Let's Talk about the Indian Child Welfare Act
Let’s Talk New Mexico, 12/15, 8a: Approximately 80% of Native American families on reservations had at least one child in foster care, prior to the creation of the Indian Child Welfare Act (ICWA) in 1978. Native children were routinely removed from their families and tribes by adoption agencies and placed in non-Native homes where they would be denied access to cultural customs. ICWA is intended to “protect the best interests of Indian children and to promote the stability and security of Indian tribes and families.”
In March, Michelle Lujan Grisham signed into legislation the Indian Family Protect Act in New Mexico that will further reinforce laws made in ICWA, that will keep Native children in the state with their primary Native families.
In recent years, individual parties and states like Texas, Indiana, and Louisiana are bringing cases to the U.S. Supreme Court to challenge and even dismantle ICWA. Some are calling the current one before the court, Brackeen v. Haaland, the most significant challenge the law has faced.
On this week’s Let’s Talk New Mexico, we’ll be taking a closer look at the Indian Child Welfare Act. If ICWA is deemed unconstitutional, how will this rule impact tribal sovereignty and tribal-owned energy companies, gaming establishments and lands? How will this potential overturn of ICWA affect New Mexico Native children in foster care? Email us at LetsTalk@kunm.org or call in live during the show.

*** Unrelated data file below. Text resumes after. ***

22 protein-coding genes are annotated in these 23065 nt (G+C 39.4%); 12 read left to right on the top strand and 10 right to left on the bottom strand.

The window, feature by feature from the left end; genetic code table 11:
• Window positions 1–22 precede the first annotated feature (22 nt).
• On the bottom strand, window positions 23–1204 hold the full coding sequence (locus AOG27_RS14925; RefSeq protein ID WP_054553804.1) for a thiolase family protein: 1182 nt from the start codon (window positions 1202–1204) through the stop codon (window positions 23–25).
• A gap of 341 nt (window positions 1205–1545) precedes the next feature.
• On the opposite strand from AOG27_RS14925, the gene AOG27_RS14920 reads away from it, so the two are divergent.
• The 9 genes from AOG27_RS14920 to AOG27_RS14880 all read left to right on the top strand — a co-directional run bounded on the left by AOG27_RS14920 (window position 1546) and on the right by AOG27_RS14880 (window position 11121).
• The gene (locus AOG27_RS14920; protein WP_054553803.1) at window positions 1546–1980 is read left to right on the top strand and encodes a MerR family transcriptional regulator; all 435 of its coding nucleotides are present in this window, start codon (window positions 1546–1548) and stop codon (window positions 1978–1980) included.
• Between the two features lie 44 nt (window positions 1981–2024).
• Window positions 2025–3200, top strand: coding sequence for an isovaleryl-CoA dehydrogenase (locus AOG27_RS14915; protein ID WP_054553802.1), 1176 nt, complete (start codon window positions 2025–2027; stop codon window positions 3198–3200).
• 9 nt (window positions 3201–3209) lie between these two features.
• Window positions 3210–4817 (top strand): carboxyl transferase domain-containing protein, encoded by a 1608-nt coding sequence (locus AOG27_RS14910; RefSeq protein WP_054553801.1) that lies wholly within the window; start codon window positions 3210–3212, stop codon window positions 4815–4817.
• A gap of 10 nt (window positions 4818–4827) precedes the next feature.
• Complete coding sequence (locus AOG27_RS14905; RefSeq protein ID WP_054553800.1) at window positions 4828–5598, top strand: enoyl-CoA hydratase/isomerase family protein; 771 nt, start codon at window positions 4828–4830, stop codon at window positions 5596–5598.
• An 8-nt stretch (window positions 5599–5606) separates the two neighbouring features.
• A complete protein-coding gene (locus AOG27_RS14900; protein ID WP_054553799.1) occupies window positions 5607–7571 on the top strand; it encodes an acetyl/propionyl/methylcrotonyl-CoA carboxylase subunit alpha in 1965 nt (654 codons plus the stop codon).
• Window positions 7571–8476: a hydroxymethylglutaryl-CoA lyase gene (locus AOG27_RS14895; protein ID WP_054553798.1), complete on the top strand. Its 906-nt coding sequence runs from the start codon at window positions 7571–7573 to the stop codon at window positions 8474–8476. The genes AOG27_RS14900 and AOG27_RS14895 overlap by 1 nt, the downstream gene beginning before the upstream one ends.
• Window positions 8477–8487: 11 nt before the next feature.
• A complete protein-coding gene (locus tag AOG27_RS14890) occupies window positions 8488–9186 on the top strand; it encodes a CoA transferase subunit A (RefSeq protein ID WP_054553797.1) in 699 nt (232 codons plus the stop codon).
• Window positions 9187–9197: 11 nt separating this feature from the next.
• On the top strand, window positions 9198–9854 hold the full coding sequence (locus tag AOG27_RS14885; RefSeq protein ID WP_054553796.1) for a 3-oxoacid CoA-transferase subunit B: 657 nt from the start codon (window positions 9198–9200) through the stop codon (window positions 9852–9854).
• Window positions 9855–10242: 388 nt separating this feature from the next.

- Evelyn Blanchard, Family and Children Advocate at Native Family Study Institute at the University of New Mexico
- Cheryl Fairbanks, Attorney who specializes in Indian Law, Tribal Court of Appeals Justice and Peacemaker. Currently she is the founder and Executive Director for Sovereignty 360, a peacemaking entity.
- Christy Chapman, Guardian ad Litem, Pegasus Legal Services for Children, UNM Indigenous Design and Planning Institute
- Phillip Perez, Former Governor of Nambé Pueblo 2018, Special Projects Coordinator for New Mexico Children, Youth & Families Department --
New Mexico Indian Family Protection Act- New Mexico Indian Family Protection
The Indian Child Welfare Act must remain intact- The Ticker
Governor signs historic legislation providing protection for Native American children and families- New Mexico Children, Youth and Families Department (CYFD)
The platinum standard of the Indian Child Welfare Act- Source NM
The Fate of ICWA- Native American Calling
The Indian Child Welfare Act is before the Supreme Court. What is it?- 1A